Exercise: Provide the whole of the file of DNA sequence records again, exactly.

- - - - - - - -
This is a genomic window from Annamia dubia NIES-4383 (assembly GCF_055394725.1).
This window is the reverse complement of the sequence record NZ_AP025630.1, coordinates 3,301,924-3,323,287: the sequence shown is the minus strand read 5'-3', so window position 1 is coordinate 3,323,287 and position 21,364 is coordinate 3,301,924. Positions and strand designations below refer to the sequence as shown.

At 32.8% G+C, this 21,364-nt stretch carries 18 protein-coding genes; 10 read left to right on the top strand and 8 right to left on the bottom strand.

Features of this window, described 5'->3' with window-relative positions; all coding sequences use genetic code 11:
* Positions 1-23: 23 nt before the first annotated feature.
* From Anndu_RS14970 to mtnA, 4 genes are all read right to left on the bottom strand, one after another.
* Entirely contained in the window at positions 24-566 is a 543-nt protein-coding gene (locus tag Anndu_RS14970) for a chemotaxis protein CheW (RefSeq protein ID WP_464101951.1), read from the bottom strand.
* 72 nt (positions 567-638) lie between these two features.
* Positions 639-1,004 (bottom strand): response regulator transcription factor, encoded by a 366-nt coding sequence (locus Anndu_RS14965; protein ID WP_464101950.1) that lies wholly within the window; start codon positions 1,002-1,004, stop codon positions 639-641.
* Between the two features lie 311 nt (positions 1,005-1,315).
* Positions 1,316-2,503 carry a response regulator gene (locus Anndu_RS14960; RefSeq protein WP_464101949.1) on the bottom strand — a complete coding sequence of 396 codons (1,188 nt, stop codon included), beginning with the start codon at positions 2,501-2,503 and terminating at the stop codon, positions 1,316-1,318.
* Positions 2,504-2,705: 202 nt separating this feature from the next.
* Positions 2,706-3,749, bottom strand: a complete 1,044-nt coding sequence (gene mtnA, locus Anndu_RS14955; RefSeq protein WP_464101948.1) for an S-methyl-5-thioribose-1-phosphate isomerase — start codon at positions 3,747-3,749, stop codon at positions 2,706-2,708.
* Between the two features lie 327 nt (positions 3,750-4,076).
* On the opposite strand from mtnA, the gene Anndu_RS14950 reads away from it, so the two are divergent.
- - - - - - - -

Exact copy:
This is a genomic window from Annamia dubia NIES-4383 (assembly GCF_055394725.1).
This window is the reverse complement of the sequence record NZ_AP025630.1, coordinates 3,301,924-3,323,287: the sequence shown is the minus strand read 5'-3', so window position 1 is coordinate 3,323,287 and position 21,364 is coordinate 3,301,924. Positions and strand designations below refer to the sequence as shown.

At 32.8% G+C, this 21,364-nt stretch carries 18 protein-coding genes; 10 read left to right on the top strand and 8 right to left on the bottom strand.

Features of this window, described 5'->3' with window-relative positions; all coding sequences use genetic code 11:
* Positions 1-23: 23 nt before the first annotated feature.
* From Anndu_RS14970 to mtnA, 4 genes are all read right to left on the bottom strand, one after another.
* Entirely contained in the window at positions 24-566 is a 543-nt protein-coding gene (locus tag Anndu_RS14970) for a chemotaxis protein CheW (RefSeq protein ID WP_464101951.1), read from the bottom strand.
* 72 nt (positions 567-638) lie between these two features.
* Positions 639-1,004 (bottom strand): response regulator transcription factor, encoded by a 366-nt coding sequence (locus Anndu_RS14965; protein ID WP_464101950.1) that lies wholly within the window; start codon positions 1,002-1,004, stop codon positions 639-641.
* Between the two features lie 311 nt (positions 1,005-1,315).
* Positions 1,316-2,503 carry a response regulator gene (locus Anndu_RS14960; RefSeq protein WP_464101949.1) on the bottom strand — a complete coding sequence of 396 codons (1,188 nt, stop codon included), beginning with the start codon at positions 2,501-2,503 and terminating at the stop codon, positions 1,316-1,318.
* Positions 2,504-2,705: 202 nt separating this feature from the next.
* Positions 2,706-3,749, bottom strand: a complete 1,044-nt coding sequence (gene mtnA, locus Anndu_RS14955; RefSeq protein WP_464101948.1) for an S-methyl-5-thioribose-1-phosphate isomerase — start codon at positions 3,747-3,749, stop codon at positions 2,706-2,708.
* Between the two features lie 327 nt (positions 3,750-4,076).
* On the opposite strand from mtnA, the gene Anndu_RS14950 reads away from it, so the two are divergent.